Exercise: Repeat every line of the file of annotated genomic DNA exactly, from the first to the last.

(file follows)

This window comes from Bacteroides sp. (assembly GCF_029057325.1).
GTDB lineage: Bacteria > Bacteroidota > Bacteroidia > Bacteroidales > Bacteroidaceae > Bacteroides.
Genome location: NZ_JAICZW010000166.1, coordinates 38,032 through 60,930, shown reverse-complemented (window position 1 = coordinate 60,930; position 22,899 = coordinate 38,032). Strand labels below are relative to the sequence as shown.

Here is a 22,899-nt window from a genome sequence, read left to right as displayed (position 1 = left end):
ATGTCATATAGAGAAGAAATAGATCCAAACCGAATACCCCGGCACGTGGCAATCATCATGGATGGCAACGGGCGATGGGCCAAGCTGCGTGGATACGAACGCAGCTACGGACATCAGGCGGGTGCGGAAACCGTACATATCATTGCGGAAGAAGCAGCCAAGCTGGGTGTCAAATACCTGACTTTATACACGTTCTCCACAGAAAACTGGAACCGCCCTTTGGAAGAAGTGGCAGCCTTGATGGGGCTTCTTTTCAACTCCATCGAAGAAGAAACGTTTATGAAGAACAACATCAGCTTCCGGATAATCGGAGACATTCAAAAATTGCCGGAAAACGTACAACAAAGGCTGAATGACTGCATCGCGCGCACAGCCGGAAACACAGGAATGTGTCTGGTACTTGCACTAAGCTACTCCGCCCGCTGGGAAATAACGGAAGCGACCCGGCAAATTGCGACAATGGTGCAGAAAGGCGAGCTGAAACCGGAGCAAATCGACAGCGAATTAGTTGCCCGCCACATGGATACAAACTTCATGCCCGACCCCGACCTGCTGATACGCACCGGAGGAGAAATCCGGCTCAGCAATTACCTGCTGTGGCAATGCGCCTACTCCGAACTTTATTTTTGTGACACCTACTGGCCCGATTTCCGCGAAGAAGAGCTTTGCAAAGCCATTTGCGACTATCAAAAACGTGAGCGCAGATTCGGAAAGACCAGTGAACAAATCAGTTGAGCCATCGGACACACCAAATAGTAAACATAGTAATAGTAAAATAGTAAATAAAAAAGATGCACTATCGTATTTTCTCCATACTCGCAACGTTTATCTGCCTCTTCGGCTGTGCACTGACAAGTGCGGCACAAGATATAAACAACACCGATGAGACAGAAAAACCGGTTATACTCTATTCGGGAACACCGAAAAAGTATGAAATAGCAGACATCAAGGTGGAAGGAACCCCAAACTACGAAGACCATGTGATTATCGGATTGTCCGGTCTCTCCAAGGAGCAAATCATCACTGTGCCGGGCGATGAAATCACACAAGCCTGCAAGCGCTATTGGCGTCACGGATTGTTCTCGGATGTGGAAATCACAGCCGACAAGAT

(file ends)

This window comes from Bacteroides sp. (assembly GCF_029057325.1).
GTDB lineage: Bacteria > Bacteroidota > Bacteroidia > Bacteroidales > Bacteroidaceae > Bacteroides.
Genome location: NZ_JAICZW010000166.1, coordinates 38,032 through 60,930, shown reverse-complemented (window position 1 = coordinate 60,930; position 22,899 = coordinate 38,032). Strand labels below are relative to the sequence as shown.

Here is a 22,899-nt window from a genome sequence, read left to right as displayed (position 1 = left end):
ATGTCATATAGAGAAGAAATAGATCCAAACCGAATACCCCGGCACGTGGCAATCATCATGGATGGCAACGGGCGATGGGCCAAGCTGCGTGGATACGAACGCAGCTACGGACATCAGGCGGGTGCGGAAACCGTACATATCATTGCGGAAGAAGCAGCCAAGCTGGGTGTCAAATACCTGACTTTATACACGTTCTCCACAGAAAACTGGAACCGCCCTTTGGAAGAAGTGGCAGCCTTGATGGGGCTTCTTTTCAACTCCATCGAAGAAGAAACGTTTATGAAGAACAACATCAGCTTCCGGATAATCGGAGACATTCAAAAATTGCCGGAAAACGTACAACAAAGGCTGAATGACTGCATCGCGCGCACAGCCGGAAACACAGGAATGTGTCTGGTACTTGCACTAAGCTACTCCGCCCGCTGGGAAATAACGGAAGCGACCCGGCAAATTGCGACAATGGTGCAGAAAGGCGAGCTGAAACCGGAGCAAATCGACAGCGAATTAGTTGCCCGCCACATGGATACAAACTTCATGCCCGACCCCGACCTGCTGATACGCACCGGAGGAGAAATCCGGCTCAGCAATTACCTGCTGTGGCAATGCGCCTACTCCGAACTTTATTTTTGTGACACCTACTGGCCCGATTTCCGCGAAGAAGAGCTTTGCAAAGCCATTTGCGACTATCAAAAACGTGAGCGCAGATTCGGAAAGACCAGTGAACAAATCAGTTGAGCCATCGGACACACCAAATAGTAAACATAGTAATAGTAAAATAGTAAATAAAAAAGATGCACTATCGTATTTTCTCCATACTCGCAACGTTTATCTGCCTCTTCGGCTGTGCACTGACAAGTGCGGCACAAGATATAAACAACACCGATGAGACAGAAAAACCGGTTATACTCTATTCGGGAACACCGAAAAAGTATGAAATAGCAGACATCAAGGTGGAAGGAACCCCAAACTACGAAGACCATGTGATTATCGGATTGTCCGGTCTCTCCAAGGAGCAAATCATCACTGTGCCGGGCGATGAAATCACACAAGCCTGCAAGCGCTATTGGCGTCACGGATTGTTCTCGGATGTGGAAATCACAGCCGACAAGAT